Delhi’s fight against air pollution has more failures than success. As the Supreme Court lashed out at Punjab, Haryana and Uttar Pradesh on November 6, 2019, for not taking enough measures to curb crop residue burning in their farms, it also asked these states to reward farmers who refrained from doing so with Rs 100 per quintal of crop.
So what is Haryana doing right? The state started early, says S Narayanan, member secretary, Haryana Pollution Control Board.
It identified villages where farm fires were rampant last year and just as the kharif season began in June, it started distributing machines that can eliminate crop residue burning. “We did quite well on the technological front and supplied machines like Super sms, Rotavator, Happy Seeder and Zero Till Seed Drill,” he says.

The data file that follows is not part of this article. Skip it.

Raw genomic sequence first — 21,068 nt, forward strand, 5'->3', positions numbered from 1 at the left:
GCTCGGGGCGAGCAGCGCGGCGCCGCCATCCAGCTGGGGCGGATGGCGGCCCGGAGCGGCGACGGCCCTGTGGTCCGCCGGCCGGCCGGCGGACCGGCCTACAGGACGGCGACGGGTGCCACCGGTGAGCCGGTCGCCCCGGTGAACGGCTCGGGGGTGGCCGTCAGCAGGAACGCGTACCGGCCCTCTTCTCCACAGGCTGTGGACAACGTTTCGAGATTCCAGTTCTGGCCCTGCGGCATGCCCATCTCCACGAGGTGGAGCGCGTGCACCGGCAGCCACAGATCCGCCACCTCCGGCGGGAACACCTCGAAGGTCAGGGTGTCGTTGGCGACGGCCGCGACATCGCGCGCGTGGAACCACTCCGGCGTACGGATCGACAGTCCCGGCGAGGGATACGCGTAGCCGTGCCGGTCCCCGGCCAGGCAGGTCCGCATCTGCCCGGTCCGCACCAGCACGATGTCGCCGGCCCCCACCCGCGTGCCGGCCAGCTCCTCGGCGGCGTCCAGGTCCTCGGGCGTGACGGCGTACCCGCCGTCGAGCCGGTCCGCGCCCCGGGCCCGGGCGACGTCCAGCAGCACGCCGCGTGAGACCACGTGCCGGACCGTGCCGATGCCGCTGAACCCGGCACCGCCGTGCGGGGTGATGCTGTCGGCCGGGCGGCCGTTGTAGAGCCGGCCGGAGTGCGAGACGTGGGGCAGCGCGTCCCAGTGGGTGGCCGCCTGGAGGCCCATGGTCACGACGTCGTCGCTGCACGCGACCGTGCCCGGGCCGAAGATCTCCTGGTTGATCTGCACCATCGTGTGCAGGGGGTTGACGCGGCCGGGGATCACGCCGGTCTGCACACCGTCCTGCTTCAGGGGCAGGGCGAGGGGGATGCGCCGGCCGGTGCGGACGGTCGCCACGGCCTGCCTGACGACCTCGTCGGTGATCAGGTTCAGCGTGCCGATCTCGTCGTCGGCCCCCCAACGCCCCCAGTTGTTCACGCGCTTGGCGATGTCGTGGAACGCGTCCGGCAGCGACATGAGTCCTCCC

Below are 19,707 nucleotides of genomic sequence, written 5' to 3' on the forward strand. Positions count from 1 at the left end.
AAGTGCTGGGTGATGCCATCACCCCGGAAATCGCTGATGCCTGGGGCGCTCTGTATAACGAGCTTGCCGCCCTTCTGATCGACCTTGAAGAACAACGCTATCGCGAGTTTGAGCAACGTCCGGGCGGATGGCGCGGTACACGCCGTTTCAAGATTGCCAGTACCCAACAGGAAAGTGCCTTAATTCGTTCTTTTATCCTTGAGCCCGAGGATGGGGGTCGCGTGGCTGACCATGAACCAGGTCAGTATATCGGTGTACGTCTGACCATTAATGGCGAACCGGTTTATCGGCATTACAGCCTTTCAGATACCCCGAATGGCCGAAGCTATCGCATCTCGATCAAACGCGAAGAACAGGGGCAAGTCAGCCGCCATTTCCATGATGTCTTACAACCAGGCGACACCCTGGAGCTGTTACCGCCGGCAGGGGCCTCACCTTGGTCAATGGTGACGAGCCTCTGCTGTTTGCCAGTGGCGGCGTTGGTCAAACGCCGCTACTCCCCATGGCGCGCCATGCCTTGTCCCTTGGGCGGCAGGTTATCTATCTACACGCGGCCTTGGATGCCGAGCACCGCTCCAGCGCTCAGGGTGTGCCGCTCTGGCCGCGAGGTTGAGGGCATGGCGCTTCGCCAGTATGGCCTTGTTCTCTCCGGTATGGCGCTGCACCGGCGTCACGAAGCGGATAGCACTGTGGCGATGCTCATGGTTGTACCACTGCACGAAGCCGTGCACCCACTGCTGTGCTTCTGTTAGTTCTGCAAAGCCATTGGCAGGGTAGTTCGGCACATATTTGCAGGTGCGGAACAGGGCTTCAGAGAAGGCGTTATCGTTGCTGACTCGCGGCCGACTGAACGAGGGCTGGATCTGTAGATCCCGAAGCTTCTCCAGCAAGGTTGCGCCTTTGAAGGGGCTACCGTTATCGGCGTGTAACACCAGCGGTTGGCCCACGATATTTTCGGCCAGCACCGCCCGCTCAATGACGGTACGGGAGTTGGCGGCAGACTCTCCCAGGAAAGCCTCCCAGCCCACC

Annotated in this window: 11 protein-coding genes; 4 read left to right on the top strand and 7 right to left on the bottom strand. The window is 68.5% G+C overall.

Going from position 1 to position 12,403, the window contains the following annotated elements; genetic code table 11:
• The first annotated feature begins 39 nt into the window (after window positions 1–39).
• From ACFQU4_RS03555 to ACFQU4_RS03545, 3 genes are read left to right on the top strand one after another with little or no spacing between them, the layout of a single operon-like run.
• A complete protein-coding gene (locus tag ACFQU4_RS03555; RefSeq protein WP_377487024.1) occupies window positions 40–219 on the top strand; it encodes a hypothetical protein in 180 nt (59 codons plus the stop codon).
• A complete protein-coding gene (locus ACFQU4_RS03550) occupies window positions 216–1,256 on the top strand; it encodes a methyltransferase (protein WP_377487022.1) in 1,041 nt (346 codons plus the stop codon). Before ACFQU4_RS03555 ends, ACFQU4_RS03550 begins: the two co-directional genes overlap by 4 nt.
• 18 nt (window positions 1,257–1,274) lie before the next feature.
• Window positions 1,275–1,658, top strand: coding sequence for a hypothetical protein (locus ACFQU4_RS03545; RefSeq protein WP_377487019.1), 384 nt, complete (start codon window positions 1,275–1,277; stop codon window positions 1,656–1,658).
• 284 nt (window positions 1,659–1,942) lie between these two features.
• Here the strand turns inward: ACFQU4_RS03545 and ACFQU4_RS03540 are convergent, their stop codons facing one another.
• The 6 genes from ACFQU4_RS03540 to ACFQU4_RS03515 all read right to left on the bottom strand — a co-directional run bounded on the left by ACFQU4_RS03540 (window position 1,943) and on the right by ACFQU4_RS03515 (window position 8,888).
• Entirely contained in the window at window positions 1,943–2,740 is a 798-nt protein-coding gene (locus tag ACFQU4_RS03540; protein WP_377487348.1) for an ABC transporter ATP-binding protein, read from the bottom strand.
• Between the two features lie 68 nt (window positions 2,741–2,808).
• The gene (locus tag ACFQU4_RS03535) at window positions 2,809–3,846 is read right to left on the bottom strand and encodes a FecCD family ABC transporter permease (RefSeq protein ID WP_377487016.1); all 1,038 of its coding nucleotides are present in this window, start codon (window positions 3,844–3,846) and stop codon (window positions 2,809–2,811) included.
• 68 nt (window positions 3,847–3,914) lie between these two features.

“Any new technology takes time to be adopted,” says Kailash Chand Kalwania of the non-profit CIMMYT (International Maize and Wheat Improvement Centre). Last year, many farmers were given such machines on subsidy. They used it in small patches.
This year, they saw that the overall cost was less and the yield was high. Read more here.